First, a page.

CHICAGO -- Moody's Investors Service last week affirmed Minnesota's Aa general obligation rating, citing the state's diverse economic base and conservative deby management.
Moody's affirmed the rating on $1.6 billion of the state's GO debt Friday in anticipation of the sale of $140 million GO bonds tomorrow.
Standard & Poor's Corp. on Thursday revised its outlook to negative from stable and affirmed the state's AA-plus GO rating, citing the state's depleted financial reserves and increased debt pressures. Fitch Investors Service on Thursday affirmed the state's AA-plus rating, saying the state's credit trend is stable.
Moody's said the state's economic base "provides significant taxable resource support for a moderate amount of debt."
However, the rating agency added that the state's anticipated debt financing of maintenance facilities for Northwest Airlines poses "potential credit risks" to the state and "represents a concern."
"We're focusing on the non-traditional nature of the state's financing for Northwest Airlines in the context of the state's sound economy," said George Leung, vice president and managing director of state ratings at Moody's.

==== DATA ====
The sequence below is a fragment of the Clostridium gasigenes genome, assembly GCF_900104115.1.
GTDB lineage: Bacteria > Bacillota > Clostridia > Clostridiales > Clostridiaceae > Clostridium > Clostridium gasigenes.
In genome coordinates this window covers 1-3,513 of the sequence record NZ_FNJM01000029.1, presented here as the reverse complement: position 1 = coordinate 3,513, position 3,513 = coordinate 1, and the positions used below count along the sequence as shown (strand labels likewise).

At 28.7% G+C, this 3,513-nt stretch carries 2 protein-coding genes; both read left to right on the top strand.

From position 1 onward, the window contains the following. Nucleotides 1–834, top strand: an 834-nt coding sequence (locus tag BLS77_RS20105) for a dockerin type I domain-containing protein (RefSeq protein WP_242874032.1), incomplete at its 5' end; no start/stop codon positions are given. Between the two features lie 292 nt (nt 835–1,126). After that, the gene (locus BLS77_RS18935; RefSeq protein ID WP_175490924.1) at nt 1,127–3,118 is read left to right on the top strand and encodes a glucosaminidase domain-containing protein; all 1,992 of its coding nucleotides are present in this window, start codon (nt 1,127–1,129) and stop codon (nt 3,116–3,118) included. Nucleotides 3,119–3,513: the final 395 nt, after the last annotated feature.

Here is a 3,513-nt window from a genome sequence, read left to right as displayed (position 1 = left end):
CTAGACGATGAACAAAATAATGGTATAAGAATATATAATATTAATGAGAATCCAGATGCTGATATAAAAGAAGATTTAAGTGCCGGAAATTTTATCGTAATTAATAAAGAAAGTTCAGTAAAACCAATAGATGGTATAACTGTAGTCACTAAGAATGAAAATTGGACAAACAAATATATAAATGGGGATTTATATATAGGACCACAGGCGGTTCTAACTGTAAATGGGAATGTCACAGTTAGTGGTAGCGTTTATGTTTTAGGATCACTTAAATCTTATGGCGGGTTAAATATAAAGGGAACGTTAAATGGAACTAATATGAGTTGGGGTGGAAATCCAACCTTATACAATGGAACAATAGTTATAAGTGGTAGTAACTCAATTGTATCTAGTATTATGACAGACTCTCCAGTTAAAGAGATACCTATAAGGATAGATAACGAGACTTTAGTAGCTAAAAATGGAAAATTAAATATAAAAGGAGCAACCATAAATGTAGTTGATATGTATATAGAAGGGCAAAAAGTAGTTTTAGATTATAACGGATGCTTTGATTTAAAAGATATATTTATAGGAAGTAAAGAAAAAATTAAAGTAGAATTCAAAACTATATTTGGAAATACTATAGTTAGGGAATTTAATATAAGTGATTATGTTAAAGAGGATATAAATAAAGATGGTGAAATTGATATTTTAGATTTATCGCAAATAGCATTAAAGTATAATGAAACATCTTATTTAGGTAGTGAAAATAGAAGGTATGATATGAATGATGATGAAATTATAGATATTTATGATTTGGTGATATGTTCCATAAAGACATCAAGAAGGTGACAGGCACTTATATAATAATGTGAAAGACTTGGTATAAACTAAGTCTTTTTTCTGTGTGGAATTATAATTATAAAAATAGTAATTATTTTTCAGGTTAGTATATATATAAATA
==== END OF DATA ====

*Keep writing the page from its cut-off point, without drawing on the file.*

The agency pointed out that the state has "evidenced good discipline in managing operations" and that "recession impacts have not been as severe in Minnesota" compared with the rest of the nation.
John Gunyou, the state's finance commissioner, supported the state's involvement with Northwest.
"Obviously, the Northwest deal got a lot of publicity and was not a significant factor in any of the ratings," Mr. Gunyou said.
Last December, the state agreed to issue up to $350 million of GO and lease-revenue bonds for Northwest's use. Up to $175 million of the bonds would carry the state's GO pledge.
The state is delaying its plans to issue the debt until the resolution of a lawsuit filed last year by a taxpayer group.
Proceeds from the $140 million of bonds, which will be sold competitively, will be used to finance capital improvements.